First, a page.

Michael H. Feinberg (Ph.D., 2023), is a Visiting Assistant Professor of Art History at Hamilton College (Clinton, NY) during the 2023–24 academic year. A specialist in visual culture of the Atlantic World during the early modern and modern periods, Feinberg also received a Certificate in Environmental Humanities, and a doctoral minor in Visual Cultures from UW–Madison. In addition to internal fellowships from UW-Madison, Feinberg received external fellowships from the following institutions: UNC–Chapel Hill (Wilson Library), Boston Athenaeum, UCLA (ASECS/Clark), John Carter Brown Library, University of Minnesota (James Ford Bell Library), and the Huntington Library. Feinberg’s forthcoming publication, “Flaming Shadows: Girodet and the Incarnated Spectator,” will appear in “The Eighteenth Century: Theory and Interpretation.” He is also working on another article that uses a queer lens to analyze visual culture of the Haitian Revolution. Beyond publications, Michael has presented at conferences, including the Modern Language Association, the College Art Association, and the American Society for Eighteenth Century Studies.
While at UW–Madison, Feinberg served as Vice President of the Art History GradForum, Treasurer and Graduate Representative of the Center for Culture, History, and Environment. He was also an instructor of record for History and Theory of Photography, the Object of Contemporary Art, and Visual Culture of the Atlantic. As a teaching assistant, Michael was nominated for the Excellence in Teaching Award.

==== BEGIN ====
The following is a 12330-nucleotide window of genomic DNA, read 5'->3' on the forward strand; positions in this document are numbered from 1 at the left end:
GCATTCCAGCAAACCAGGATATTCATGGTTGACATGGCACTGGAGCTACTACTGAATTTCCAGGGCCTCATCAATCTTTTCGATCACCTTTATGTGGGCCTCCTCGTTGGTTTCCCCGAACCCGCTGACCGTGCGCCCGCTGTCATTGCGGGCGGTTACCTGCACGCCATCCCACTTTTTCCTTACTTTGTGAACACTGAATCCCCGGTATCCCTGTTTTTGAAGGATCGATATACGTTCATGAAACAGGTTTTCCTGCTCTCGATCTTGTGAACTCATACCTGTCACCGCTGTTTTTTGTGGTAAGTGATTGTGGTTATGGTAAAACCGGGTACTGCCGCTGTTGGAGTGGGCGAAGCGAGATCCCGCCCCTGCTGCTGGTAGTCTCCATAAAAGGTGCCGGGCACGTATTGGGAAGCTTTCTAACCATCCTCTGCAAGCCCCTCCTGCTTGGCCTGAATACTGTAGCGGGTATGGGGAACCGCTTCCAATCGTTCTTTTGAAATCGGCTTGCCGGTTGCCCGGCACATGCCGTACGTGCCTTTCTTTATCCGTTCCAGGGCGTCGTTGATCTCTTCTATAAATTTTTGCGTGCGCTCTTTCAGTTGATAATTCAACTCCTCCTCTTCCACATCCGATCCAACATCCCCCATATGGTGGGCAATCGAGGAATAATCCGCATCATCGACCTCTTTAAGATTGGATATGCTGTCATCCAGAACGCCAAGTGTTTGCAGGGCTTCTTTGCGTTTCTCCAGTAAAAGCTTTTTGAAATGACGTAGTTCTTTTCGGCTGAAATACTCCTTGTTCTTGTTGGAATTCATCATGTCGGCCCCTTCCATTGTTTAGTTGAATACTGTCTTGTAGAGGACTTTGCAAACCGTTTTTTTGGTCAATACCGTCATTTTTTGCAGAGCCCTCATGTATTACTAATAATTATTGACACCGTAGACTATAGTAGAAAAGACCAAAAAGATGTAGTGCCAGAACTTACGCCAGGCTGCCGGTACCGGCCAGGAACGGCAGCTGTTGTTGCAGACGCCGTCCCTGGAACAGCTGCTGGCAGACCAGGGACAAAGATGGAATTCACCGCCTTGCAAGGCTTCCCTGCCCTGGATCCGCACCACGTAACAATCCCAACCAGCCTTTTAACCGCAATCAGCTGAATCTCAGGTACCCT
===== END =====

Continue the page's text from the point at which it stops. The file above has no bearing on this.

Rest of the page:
Moreover, Feinberg is working on two book projects. The first book project expands upon their dissertation, “Caribbean Landscapes and Agencies beyond the Human in British Print Culture surrounding the Haitian Revolution.” The monograph analyzes the aesthetic and political role of landscape in the engravings accompanying influential illustrated works of history and natural history, written, edited, or printed while British forces were activity in Saint-Dominque (Haiti). For the second project, Feinberg will focus on the intersection between race, ethnicity, and religion from the Northern Renaissance through the long nineteenth century by focusing on Jewish diasporas. This project is dedicated to the memories of Feinberg’s relatives who were murdered in the Holocaust as Polish Jews.